Is Virtual Reality the Future of Water Safety Education?
After a horrific 10 years of fatal drownings, virtual reality holds new hope for Victoria's inland waterways. Joshua Sabini and Ben Thompson report.
Drownings in Victoria’s inland waterways are at an all-time high, according to new research. “2021 was awful. 15 children up to 14 years old drowned, which is incredibly tragic,” Dr Hannah Calverley, Life Saving Victoria’s Research and Evaluation Manager says.
A report released by Royal Life Saving Australia in February 2023 found that fatal drownings in Victoria’s inland waterways have skyrocketed over the last 10 years, with 157 swimmers losing their lives. Inland drownings account for 35 per cent of all drowning deaths in the state.
But virtual reality (VR) technology holds promise for improving education and curbing the grim statistics. Dr Paola Ariaza Alba, a cognitive and behavioural scientist at Liminal VR, is working with Royal Life Saving Victoria to pioneer the use of VR in educational programs aimed at kids. The aquatic safety program, which uses 360-degree videos, aims to immerse children in virtual environments that simulate real-world scenarios. “We used VR to simulate that they were inside the water and how it works being inside a rip," Dr Ariaza Alba explained. “You cannot feel it, but you can see it.”
The training puts children in a simulated environment to teach them the dangers of open waters and how to spot risks. Liminal VR is also working on a simulation called a 'dry swimming trainer' – a gamified aid that helps teach children the techniques of swimming, without getting into a pool. Additional programs allow learners to visit inland waterways, beaches and pools, or hear a First Nations elder speak about connections to country in these locations.
Grace Strugnell, Research and Projects Specialist at Life Saving Victoria, says the program has enjoyed strong engagement from the child learners. “We find children around that late primary school, early high school age really want to use the technology,” she says. “Technology is a part of their lives, and they are used to receiving information through it.”
Dr Azaria Alba saay that the results of VR learning can even last longer than other forms of learning. In comparison with in-person talks, a staple of Life Saving Victoria's education program, VR learners perform better when tested. “What we found was really good results for VR in comparison to the other presentations, being more engaging for the students,” she says. “Every form had an increase in learning but with the VR we found that the learning lasted longer than other ways of training the kids.”
While the program received positive responses from students Dr Araiza Alba admits that there are limitations to the VR component of the education. “One of the limitations is we are unable to test the behavioural change or the behavioural learning after this, so we don’t know,” she says. “What we did was try to test the learning through a questionnaire which is obviously not the same as a behavioural test.
Dr Azaria Alba concedes that in some circumstances, the VR program is a complement to other kinds of training, not a direct substitute. This is the case for Vicotoria's Bush Nippers program, is inspired by the well-known coastal Nippers programs that have been running around the country since 1961. In rural communities where face-to-face learning can be less accessible, the VR program offers unique affordances, and Dr Azaria Alba acknowledges that this was one of the program's objectives.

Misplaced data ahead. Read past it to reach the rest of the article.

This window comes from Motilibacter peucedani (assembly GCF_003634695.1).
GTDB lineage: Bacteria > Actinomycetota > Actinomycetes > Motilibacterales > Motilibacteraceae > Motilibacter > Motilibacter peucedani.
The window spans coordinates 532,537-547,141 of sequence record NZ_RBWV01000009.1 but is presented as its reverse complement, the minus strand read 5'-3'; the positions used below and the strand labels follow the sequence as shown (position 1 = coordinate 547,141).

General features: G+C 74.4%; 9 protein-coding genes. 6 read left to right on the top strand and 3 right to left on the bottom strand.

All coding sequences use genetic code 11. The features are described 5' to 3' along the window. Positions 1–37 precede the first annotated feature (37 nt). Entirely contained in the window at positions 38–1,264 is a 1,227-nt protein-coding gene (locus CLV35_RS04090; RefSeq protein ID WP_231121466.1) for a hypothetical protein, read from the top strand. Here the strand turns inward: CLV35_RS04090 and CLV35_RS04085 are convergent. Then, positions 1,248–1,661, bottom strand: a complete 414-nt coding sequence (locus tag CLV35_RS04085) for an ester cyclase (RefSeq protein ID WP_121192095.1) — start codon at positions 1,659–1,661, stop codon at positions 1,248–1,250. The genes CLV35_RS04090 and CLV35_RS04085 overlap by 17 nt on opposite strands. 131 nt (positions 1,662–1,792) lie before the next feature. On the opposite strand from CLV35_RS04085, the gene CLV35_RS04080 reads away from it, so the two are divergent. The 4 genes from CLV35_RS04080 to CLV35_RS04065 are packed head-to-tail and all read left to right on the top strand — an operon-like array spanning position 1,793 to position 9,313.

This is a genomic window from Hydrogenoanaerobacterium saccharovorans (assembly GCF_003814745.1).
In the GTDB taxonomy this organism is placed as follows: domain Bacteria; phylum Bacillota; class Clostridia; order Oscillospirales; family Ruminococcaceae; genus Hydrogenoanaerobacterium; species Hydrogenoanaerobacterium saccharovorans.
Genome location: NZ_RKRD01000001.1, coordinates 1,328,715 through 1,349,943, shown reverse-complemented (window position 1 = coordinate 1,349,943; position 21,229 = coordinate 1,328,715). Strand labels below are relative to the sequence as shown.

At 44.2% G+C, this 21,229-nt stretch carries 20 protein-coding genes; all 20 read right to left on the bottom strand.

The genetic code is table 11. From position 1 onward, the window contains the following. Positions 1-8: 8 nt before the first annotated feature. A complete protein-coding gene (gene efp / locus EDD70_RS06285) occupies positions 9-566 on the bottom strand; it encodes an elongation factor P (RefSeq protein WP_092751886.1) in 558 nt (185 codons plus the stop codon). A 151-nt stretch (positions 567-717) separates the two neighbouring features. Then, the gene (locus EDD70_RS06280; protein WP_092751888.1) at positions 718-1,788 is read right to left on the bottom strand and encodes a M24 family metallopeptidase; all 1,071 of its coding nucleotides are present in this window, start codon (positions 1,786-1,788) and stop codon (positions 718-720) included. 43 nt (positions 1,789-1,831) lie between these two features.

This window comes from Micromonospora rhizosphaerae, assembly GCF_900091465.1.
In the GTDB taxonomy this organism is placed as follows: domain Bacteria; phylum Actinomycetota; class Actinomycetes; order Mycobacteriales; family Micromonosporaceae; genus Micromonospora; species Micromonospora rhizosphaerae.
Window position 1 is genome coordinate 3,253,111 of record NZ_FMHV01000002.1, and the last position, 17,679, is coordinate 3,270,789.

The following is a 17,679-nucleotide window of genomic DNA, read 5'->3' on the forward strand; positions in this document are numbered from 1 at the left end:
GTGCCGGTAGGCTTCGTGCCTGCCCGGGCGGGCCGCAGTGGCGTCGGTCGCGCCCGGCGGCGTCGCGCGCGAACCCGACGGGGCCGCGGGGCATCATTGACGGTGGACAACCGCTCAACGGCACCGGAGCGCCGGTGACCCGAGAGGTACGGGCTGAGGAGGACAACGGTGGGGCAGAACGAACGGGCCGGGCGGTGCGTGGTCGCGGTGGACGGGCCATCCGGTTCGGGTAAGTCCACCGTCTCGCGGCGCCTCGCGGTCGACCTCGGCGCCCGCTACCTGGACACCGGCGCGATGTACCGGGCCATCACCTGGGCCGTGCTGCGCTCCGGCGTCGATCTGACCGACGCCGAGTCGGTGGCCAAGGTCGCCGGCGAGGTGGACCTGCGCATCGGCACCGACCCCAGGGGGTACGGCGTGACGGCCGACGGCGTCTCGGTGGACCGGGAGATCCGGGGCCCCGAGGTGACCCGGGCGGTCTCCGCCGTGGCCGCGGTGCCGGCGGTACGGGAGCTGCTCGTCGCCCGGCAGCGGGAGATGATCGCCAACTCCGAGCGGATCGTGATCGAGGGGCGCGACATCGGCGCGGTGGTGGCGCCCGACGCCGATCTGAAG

But it's not just accessibility that sets the VR program apart; its focus on the less-well-known dangers of inland waterways is also unique. Whereas knowledge of the existence of rogue waves, rips and channels are common for beach-goers, inland swimmers are often lured by the appearance of calmer waters, and fail to recognise the hazards common to these settings. These can include extremely cold water, strong currents, snags in the water, fallen trees and slippery or loose banks. “People often just talk about the beach and rips, but there are so many hidden dangers, and perceptions of the public as well, around the inland waterways being safer when they're riskier," says Dr Calverley.
A 2015 report on drowning prevention strategies by the International Life Saving Federation identified lack of water safety knowledge as a significant factor leading to a higher incidence of drowning deaths. The report suggests a mitigation strategy including education and locally-available information. Dr Calverley from Life Saving Victoria says education and awareness are drastically important. “When looking at drowning incidents that we see in [inland waterways], a lot of it comes down to lack of awareness of risk,” she says.
Nippers programs are proven to work in showing positive outcomes for water safety, and a 2021 study by Dr Calverly, Dr Strugnell and colleagues found that the Bush Nippers program was no different. The program also appeared to have strong community engagement, perhaps due to its novelty in inland settings. “It’s been a really great engagement piece for the community, there's been so much interest in it, and it just shows how much, tailored solutions are needed,” says Dr Calverley. She adds that engagement could be deepened by using a co-design framework. “We've got to think of creative solutions and involve children as well."
Dr Strugnell says those tailored solutions are especially important, given that the report found that 59 per cent of drowning victims in Victoria died within 20 kilometres of their homes. “Particularly, with regional communities we really want to tailor it for the community, get them involved, make them feel like they're a stakeholder in this, because at the end of the day, our research is for them,” she says. “We really care about them and want to see them take responsibility and ownership for their water safety and drowning prevention."